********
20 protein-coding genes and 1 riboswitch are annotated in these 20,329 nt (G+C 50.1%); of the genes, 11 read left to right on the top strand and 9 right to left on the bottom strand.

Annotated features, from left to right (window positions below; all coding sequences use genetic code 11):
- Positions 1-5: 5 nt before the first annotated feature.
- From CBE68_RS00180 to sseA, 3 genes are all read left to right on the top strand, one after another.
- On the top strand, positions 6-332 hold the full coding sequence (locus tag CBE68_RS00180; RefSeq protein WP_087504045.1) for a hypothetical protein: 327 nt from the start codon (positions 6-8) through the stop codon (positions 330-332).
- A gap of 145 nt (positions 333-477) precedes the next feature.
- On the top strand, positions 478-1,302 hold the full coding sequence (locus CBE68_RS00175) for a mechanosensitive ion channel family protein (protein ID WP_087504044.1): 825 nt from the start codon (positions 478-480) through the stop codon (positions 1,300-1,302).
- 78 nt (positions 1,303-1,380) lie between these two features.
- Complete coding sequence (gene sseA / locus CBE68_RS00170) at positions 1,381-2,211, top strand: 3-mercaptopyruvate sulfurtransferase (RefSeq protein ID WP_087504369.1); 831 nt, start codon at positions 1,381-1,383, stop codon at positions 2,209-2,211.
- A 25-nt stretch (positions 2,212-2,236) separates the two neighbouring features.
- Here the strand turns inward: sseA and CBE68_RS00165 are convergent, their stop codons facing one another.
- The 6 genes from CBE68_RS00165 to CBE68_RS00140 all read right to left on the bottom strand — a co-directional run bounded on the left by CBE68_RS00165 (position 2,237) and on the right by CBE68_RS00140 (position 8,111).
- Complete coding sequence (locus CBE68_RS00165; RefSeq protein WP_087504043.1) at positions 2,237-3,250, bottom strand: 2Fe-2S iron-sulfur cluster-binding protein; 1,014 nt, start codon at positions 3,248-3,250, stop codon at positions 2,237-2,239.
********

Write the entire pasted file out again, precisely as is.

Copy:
20 protein-coding genes and 1 riboswitch are annotated in these 20,329 nt (G+C 50.1%); of the genes, 11 read left to right on the top strand and 9 right to left on the bottom strand.

Annotated features, from left to right (window positions below; all coding sequences use genetic code 11):
- Positions 1-5: 5 nt before the first annotated feature.
- From CBE68_RS00180 to sseA, 3 genes are all read left to right on the top strand, one after another.
- On the top strand, positions 6-332 hold the full coding sequence (locus tag CBE68_RS00180; RefSeq protein WP_087504045.1) for a hypothetical protein: 327 nt from the start codon (positions 6-8) through the stop codon (positions 330-332).
- A gap of 145 nt (positions 333-477) precedes the next feature.
- On the top strand, positions 478-1,302 hold the full coding sequence (locus CBE68_RS00175) for a mechanosensitive ion channel family protein (protein ID WP_087504044.1): 825 nt from the start codon (positions 478-480) through the stop codon (positions 1,300-1,302).
- 78 nt (positions 1,303-1,380) lie between these two features.
- Complete coding sequence (gene sseA / locus CBE68_RS00170) at positions 1,381-2,211, top strand: 3-mercaptopyruvate sulfurtransferase (RefSeq protein ID WP_087504369.1); 831 nt, start codon at positions 1,381-1,383, stop codon at positions 2,209-2,211.
- A 25-nt stretch (positions 2,212-2,236) separates the two neighbouring features.
- Here the strand turns inward: sseA and CBE68_RS00165 are convergent, their stop codons facing one another.
- The 6 genes from CBE68_RS00165 to CBE68_RS00140 all read right to left on the bottom strand — a co-directional run bounded on the left by CBE68_RS00165 (position 2,237) and on the right by CBE68_RS00140 (position 8,111).
- Complete coding sequence (locus CBE68_RS00165; RefSeq protein WP_087504043.1) at positions 2,237-3,250, bottom strand: 2Fe-2S iron-sulfur cluster-binding protein; 1,014 nt, start codon at positions 3,248-3,250, stop codon at positions 2,237-2,239.